I have a dataset A of videos. I've extracted the feature vector of each video (with a convolutional neural network, via transfer learning) creating a dataset B. Now, every vector of the dataset B has a high dimension (about 16000), and I would like to classify these vectors using an RBF-ANN (there are only 2 possible classes).

Is it a problem if the input vector to the RBF-ANN has a high dimension (16000) ? If yes, any way to deal with it ?
 
  • #9
Honestly I am not familiar with RBF-ANN. Just for my curiosity, do you have a specific reason to use it?

themagiciant95 said:
Is it a problem if the input vector to the RBF-ANN has a high dimension (16000) ?
If you haven't tried it to run yet, give it a chance. Maybe there won't be any problems.
Eventually, the training might become very slow, or you might have issues with insufficient memory. Also this phenomena could be a problem:
https://en.wikipedia.org/wiki/Curse_of_dimensionality
themagiciant95 said:
If yes, any way to deal with it ?
Maybe to try some of these techniques?:
https://en.wikipedia.org/wiki/Dimensionality_reduction
(no experience on my side...)
 
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  • #10
Thank you infinitely. I'll try :))
 
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Related to Combining feature vectors for a neural network

1. What is the purpose of combining feature vectors for a neural network?

The purpose of combining feature vectors for a neural network is to improve the performance and accuracy of the network. By combining multiple feature vectors, the network can learn more complex patterns and relationships between the input data, leading to better predictions and results.

2. How do you combine feature vectors for a neural network?

There are various techniques for combining feature vectors for a neural network, such as concatenation, averaging, and weighted averaging. These methods involve merging the vectors into one larger vector or calculating the average value of each feature across all vectors. The specific technique to use depends on the type of data and the desired outcome.

3. Can combining feature vectors lead to overfitting?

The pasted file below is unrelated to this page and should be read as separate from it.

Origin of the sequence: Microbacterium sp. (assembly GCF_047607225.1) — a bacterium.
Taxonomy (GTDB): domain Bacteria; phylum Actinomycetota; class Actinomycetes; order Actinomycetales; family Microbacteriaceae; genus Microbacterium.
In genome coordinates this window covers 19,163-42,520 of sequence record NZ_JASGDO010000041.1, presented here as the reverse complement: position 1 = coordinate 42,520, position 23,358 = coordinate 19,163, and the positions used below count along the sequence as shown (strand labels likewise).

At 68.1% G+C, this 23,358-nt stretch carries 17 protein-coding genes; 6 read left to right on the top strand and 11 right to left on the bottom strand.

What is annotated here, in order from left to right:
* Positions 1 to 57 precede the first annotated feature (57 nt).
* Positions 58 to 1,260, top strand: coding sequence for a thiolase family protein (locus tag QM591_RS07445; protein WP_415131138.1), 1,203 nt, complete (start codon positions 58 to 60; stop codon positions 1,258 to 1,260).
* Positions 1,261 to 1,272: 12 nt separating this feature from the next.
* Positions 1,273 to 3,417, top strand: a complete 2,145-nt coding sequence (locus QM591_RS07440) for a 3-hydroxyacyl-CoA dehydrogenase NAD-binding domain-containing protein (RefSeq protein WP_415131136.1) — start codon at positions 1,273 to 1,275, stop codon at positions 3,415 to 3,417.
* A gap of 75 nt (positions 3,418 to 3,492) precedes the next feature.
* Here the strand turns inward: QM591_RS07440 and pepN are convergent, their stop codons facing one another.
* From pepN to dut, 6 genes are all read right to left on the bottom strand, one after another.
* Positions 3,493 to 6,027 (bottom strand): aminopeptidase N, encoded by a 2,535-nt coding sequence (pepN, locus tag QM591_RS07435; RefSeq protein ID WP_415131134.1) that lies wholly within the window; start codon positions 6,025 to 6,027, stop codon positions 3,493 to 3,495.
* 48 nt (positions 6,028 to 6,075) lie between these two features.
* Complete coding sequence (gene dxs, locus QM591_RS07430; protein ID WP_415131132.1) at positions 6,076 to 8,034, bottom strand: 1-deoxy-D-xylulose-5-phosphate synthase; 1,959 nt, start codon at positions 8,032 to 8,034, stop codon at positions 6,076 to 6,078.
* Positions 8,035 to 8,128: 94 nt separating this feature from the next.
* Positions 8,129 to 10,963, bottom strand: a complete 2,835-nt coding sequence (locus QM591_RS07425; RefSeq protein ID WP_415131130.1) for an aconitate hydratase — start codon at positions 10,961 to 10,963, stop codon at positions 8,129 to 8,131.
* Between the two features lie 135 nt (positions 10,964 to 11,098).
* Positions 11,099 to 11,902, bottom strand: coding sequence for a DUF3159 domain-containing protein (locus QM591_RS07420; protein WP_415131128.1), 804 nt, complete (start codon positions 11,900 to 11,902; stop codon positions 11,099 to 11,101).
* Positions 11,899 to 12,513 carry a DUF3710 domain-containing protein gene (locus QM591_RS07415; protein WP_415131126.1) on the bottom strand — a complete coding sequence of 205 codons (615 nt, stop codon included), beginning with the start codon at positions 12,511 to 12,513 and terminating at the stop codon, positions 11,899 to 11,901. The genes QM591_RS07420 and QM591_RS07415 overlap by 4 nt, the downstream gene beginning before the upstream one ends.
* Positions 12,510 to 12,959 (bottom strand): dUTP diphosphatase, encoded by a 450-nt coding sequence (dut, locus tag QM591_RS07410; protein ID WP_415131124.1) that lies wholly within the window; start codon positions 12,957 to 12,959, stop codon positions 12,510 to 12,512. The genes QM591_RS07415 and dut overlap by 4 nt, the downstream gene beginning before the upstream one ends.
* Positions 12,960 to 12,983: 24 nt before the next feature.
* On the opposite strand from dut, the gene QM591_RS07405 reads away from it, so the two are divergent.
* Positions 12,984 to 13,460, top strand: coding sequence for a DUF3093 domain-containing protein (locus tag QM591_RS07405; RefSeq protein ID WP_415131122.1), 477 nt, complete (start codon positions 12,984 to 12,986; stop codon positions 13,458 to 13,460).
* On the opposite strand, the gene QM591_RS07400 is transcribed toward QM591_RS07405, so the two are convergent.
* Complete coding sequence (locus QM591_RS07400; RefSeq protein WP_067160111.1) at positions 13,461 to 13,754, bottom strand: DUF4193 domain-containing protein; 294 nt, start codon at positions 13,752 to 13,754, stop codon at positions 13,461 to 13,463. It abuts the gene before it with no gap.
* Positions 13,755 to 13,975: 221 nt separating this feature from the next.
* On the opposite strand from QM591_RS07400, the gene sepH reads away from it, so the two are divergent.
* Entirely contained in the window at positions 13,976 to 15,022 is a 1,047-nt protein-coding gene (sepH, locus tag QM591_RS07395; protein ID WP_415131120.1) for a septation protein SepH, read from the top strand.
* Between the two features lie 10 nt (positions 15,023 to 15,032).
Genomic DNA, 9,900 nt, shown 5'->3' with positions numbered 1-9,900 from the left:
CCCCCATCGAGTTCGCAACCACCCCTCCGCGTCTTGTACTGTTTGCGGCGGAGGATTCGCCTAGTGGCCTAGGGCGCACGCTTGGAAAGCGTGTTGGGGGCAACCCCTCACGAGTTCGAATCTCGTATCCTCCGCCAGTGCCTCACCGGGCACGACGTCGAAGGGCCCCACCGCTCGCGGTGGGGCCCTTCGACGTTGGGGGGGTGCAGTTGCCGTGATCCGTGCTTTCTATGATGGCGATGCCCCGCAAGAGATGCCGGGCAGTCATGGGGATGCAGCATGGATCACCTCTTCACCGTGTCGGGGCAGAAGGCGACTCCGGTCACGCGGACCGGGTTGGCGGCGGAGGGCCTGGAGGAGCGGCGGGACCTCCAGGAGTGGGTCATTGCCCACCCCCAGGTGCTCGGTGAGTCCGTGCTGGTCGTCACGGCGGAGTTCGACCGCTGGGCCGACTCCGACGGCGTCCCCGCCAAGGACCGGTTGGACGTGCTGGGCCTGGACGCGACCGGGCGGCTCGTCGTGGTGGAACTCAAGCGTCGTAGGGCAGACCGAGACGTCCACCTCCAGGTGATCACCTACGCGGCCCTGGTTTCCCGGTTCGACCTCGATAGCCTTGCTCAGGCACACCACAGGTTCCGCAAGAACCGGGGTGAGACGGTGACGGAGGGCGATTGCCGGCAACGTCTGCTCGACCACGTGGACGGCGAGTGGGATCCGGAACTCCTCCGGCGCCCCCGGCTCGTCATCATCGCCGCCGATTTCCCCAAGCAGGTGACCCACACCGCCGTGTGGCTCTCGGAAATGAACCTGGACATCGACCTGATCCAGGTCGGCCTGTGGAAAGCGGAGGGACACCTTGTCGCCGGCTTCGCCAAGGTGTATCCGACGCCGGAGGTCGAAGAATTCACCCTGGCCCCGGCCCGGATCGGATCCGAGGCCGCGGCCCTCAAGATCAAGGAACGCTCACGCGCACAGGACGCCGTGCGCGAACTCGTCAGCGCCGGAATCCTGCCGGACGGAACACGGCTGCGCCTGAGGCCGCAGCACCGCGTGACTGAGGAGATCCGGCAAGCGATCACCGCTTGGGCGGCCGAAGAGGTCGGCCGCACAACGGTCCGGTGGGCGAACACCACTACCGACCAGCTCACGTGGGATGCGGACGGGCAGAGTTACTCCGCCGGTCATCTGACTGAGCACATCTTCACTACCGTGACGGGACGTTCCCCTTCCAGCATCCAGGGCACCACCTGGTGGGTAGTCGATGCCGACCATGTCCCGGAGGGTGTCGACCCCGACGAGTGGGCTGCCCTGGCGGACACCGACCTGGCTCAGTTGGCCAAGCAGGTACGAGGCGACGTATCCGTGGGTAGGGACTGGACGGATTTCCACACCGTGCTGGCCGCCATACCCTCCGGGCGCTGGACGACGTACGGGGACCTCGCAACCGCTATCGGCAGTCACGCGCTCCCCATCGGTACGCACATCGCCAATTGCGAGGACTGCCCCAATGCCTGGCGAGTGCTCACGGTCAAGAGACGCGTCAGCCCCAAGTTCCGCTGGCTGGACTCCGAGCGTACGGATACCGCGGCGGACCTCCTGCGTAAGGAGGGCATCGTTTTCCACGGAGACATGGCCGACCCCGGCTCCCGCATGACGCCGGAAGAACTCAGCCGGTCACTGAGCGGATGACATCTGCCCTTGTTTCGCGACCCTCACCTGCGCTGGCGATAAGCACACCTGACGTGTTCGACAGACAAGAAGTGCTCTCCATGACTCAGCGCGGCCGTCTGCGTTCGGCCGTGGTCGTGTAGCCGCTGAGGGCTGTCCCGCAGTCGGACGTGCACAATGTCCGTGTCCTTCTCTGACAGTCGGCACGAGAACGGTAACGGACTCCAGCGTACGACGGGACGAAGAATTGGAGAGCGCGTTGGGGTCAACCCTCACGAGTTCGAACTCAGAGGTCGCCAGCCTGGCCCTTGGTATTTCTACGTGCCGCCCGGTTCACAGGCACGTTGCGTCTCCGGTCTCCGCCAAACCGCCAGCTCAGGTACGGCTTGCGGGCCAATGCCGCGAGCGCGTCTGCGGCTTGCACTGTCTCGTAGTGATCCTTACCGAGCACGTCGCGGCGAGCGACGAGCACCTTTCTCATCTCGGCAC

Yes, combining feature vectors can potentially lead to overfitting if the feature vectors are highly correlated or if the network is not properly regularized. Overfitting occurs when the network memorizes the training data instead of learning general patterns, resulting in poor performance on new data. To avoid overfitting, it is important to carefully select and preprocess the feature vectors and to use appropriate regularization techniques.

4. Are there any drawbacks to combining feature vectors for a neural network?

One potential drawback of combining feature vectors for a neural network is an increase in computational complexity. As the number of feature vectors increases, so does the size of the combined vector, which can make training and inference slower. Additionally, if the feature vectors are not properly aligned or normalized, combining them can lead to noisy or irrelevant data being introduced to the network, which can negatively impact performance.

5. Can feature vectors from different sources be combined?

Yes, feature vectors from different sources can be combined as long as they represent the same underlying data or concept. However, it is important to carefully consider the compatibility of the feature vectors and to properly preprocess and align them before combining. This can involve techniques such as data normalization, feature selection, and dimensionality reduction.